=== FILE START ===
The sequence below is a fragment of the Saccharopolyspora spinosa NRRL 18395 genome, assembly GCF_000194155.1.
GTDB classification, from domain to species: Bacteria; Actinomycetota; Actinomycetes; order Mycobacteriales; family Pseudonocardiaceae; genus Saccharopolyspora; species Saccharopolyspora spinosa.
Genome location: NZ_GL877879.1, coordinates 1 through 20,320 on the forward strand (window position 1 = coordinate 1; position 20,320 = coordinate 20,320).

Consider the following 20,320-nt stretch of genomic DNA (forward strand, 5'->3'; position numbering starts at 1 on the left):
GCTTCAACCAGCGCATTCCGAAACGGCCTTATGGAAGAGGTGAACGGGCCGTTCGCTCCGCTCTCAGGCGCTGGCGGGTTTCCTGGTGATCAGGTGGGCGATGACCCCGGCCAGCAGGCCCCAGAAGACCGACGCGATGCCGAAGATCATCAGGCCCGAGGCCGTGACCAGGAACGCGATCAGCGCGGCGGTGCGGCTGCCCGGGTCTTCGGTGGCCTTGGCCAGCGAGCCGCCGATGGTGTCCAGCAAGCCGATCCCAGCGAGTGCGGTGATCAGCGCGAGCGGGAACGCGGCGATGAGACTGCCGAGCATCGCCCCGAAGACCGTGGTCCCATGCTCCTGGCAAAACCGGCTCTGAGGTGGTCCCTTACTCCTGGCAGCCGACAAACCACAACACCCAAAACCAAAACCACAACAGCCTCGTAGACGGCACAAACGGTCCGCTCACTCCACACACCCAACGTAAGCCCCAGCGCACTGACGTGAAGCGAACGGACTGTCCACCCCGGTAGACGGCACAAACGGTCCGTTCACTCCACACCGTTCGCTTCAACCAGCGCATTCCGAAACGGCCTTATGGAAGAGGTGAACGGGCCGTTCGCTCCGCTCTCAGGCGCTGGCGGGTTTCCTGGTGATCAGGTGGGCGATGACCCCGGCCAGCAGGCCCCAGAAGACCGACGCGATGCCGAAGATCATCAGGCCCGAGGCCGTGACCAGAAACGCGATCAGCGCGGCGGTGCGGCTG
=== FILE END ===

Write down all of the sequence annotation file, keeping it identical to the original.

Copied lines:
The sequence below is a fragment of the Saccharopolyspora spinosa NRRL 18395 genome, assembly GCF_000194155.1.
GTDB classification, from domain to species: Bacteria; Actinomycetota; Actinomycetes; order Mycobacteriales; family Pseudonocardiaceae; genus Saccharopolyspora; species Saccharopolyspora spinosa.
Genome location: NZ_GL877879.1, coordinates 1 through 20,320 on the forward strand (window position 1 = coordinate 1; position 20,320 = coordinate 20,320).

Consider the following 20,320-nt stretch of genomic DNA (forward strand, 5'->3'; position numbering starts at 1 on the left):
GCTTCAACCAGCGCATTCCGAAACGGCCTTATGGAAGAGGTGAACGGGCCGTTCGCTCCGCTCTCAGGCGCTGGCGGGTTTCCTGGTGATCAGGTGGGCGATGACCCCGGCCAGCAGGCCCCAGAAGACCGACGCGATGCCGAAGATCATCAGGCCCGAGGCCGTGACCAGGAACGCGATCAGCGCGGCGGTGCGGCTGCCCGGGTCTTCGGTGGCCTTGGCCAGCGAGCCGCCGATGGTGTCCAGCAAGCCGATCCCAGCGAGTGCGGTGATCAGCGCGAGCGGGAACGCGGCGATGAGACTGCCGAGCATCGCCCCGAAGACCGTGGTCCCATGCTCCTGGCAAAACCGGCTCTGAGGTGGTCCCTTACTCCTGGCAGCCGACAAACCACAACACCCAAAACCAAAACCACAACAGCCTCGTAGACGGCACAAACGGTCCGCTCACTCCACACACCCAACGTAAGCCCCAGCGCACTGACGTGAAGCGAACGGACTGTCCACCCCGGTAGACGGCACAAACGGTCCGTTCACTCCACACCGTTCGCTTCAACCAGCGCATTCCGAAACGGCCTTATGGAAGAGGTGAACGGGCCGTTCGCTCCGCTCTCAGGCGCTGGCGGGTTTCCTGGTGATCAGGTGGGCGATGACCCCGGCCAGCAGGCCCCAGAAGACCGACGCGATGCCGAAGATCATCAGGCCCGAGGCCGTGACCAGAAACGCGATCAGCGCGGCGGTGCGGCTG